Judge Foughty asked whether cases related to methamphetamine have had an impact in tribal court. Judge Conklin said that a majority of adult commitments are related to methamphetamine use. With respect to a drug court, Judge Conklin said the tribal court is attempting to use several programs recommended by an addiction counselor at the Southwest correctional facility. She said the tribal court is also trying to implement certain parts of the drug court process even though funding has not been obtained for the court itself. She said the court administrator and probation officers will be attending training in Reno, Nevada, on issues related to driving under the influence and methods of educating young people about the dangers associated with alcohol use. She noted that the tribal court is also seeking funds to establish a juvenile peacemaker court, which could perhaps be used to reduce the tension common in problems affecting juveniles.
Ms. YoungBear said the tribal court had recently received a technical enhancement grant that is being used to install a court management program that will track charges, monitor current and pending caseload, and generate necessary reports. Judge Miner said the program also generates notices and subpoenas and has been networked to other offices in the Standing Rock tribal court. The program, she said, has been a great advantage in managing court activities.
In response to a question from Jim Fitzsimmons, Ms. YoungBear said sources of funding for the tribal court include funding from the BIA, supplemental funding from the tribe, juvenile justice grant money, and revenue derived from costs and fines. She said the court's budget for one year is approximately $500,000.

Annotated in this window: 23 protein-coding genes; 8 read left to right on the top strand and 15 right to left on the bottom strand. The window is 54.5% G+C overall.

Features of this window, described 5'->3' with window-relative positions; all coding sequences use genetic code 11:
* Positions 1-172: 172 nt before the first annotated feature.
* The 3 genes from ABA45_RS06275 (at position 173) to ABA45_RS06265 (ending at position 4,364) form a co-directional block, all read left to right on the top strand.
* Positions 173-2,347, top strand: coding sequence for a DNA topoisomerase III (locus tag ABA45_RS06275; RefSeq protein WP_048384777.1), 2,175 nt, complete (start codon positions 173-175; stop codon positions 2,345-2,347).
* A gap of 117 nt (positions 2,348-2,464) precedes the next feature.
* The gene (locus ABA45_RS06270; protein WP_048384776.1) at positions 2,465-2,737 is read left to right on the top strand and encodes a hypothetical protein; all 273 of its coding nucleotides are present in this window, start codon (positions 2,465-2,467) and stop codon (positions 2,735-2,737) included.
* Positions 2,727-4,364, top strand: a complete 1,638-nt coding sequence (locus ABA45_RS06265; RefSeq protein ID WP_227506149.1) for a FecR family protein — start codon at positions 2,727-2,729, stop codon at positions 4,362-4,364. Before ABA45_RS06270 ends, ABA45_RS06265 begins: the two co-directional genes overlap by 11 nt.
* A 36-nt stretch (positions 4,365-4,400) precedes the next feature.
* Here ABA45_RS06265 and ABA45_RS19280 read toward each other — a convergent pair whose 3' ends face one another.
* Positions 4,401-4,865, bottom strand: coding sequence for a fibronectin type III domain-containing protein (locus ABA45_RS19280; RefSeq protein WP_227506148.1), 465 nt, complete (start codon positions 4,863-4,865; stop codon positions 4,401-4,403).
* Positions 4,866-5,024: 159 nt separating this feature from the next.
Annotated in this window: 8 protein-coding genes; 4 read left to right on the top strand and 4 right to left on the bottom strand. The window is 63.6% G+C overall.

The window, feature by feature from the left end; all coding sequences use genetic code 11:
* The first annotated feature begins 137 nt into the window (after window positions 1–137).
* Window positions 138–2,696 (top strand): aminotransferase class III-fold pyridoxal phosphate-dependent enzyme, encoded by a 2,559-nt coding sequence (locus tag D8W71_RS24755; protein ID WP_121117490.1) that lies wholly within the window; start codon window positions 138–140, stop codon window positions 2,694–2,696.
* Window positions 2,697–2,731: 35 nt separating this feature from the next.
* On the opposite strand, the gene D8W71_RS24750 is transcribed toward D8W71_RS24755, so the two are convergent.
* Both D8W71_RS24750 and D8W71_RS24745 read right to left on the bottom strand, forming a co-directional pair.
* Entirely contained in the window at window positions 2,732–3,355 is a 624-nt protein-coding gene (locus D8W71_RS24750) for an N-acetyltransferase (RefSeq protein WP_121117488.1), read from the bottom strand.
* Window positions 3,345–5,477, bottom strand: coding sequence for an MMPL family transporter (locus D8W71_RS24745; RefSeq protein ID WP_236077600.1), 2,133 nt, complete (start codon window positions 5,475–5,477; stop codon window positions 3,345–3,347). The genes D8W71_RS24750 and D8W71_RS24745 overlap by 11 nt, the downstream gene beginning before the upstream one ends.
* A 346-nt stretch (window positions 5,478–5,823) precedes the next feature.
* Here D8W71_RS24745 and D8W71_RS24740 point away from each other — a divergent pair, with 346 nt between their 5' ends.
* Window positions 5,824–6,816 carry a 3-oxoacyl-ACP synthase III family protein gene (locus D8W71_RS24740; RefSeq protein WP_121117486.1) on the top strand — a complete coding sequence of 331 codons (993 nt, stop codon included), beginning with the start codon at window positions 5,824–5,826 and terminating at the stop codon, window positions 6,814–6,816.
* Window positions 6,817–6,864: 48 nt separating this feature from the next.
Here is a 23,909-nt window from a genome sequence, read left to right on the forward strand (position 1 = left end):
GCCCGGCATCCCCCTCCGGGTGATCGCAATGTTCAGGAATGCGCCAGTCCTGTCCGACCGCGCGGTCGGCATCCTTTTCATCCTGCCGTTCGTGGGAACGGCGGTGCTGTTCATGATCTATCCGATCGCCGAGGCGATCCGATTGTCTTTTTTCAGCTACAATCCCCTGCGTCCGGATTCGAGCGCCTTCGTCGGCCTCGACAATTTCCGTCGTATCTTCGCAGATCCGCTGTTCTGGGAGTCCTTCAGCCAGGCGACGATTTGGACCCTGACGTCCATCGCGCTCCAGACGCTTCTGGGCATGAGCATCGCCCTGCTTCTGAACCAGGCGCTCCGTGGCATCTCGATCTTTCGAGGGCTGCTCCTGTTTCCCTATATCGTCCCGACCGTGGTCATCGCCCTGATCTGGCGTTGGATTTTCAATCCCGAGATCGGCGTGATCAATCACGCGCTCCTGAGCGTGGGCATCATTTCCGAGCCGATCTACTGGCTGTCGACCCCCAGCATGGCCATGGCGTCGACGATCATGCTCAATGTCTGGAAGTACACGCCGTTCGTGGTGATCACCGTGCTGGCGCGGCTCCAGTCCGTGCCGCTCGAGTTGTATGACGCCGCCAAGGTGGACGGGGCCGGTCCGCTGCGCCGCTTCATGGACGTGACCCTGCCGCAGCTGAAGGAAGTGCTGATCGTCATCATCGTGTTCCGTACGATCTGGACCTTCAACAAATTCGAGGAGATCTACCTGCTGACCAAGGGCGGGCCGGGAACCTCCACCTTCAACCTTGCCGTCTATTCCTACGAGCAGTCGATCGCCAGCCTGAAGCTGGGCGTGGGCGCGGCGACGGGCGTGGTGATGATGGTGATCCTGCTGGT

Native American Training Institute - Activities
Chair Foughty next welcomed Cheryl LongFeather and Patricia Hall Hammeren for comments concerning the activities of the Native American Training Institute (www.nati.com).
Ms. Hammeren said the institute was established in the mid-1990's as the result of collaboration among several interests, including child welfare workers, tribes, and state human services representatives. She said the institute has developed programs that place an emphasis on training to meet the needs of the specific Native American community. Recent programs, she said, include a Native American foster parent curriculum. The objective, she said, is to develop methods to ensure Native American young people are placed on the reservation and cared for in their own communities. She said the institute has also developed a training program focusing on historical trauma, which seeks to explain what has happened to Native American communities and is intended not as an excuse, but as a way of understanding the effects of that experience on present-day life. She said the program has been well-received by native and non-native alike. She said the institute also worked with the state department of human services to develop a cultural competency training program for human services workers, which has also been well received.
Cheryl LongFeather explained that the institute provides training nation-wide and in Canada. In addition to training related to foster parenting and cultural competency, she said the institute offers programs in case management, relationship training for native youth developed in partnership with the department of public instruction, and a program on the Indian Child Welfare Act, which was developed in cooperation with the University of Utah. She noted that a recent study of North Dakota's compliance with ICWA indicated a need for training directed at increasing awareness of the law's requirements. She said the department of human services established a task force to improve compliance and the third in a series of state conferences related to ICWA enforcement and compliance will be held in January 2004.
In response to a question from Jim Fitzsimmons, Ms. LongFeather said annual funding for the institute is approximately $100,000 to $150,000.
Ms. LongFeather noted that state district judge Lee Christofferson has participated in institute training programs and has suggested the possibility of cultural competency training for state judges. Judge Foughty said he would contact Carla Kolling, staff for the Continuing Judicial Education Commission, about the possibility of incorporating a segment on historical trauma and cultural competency in a judicial education program.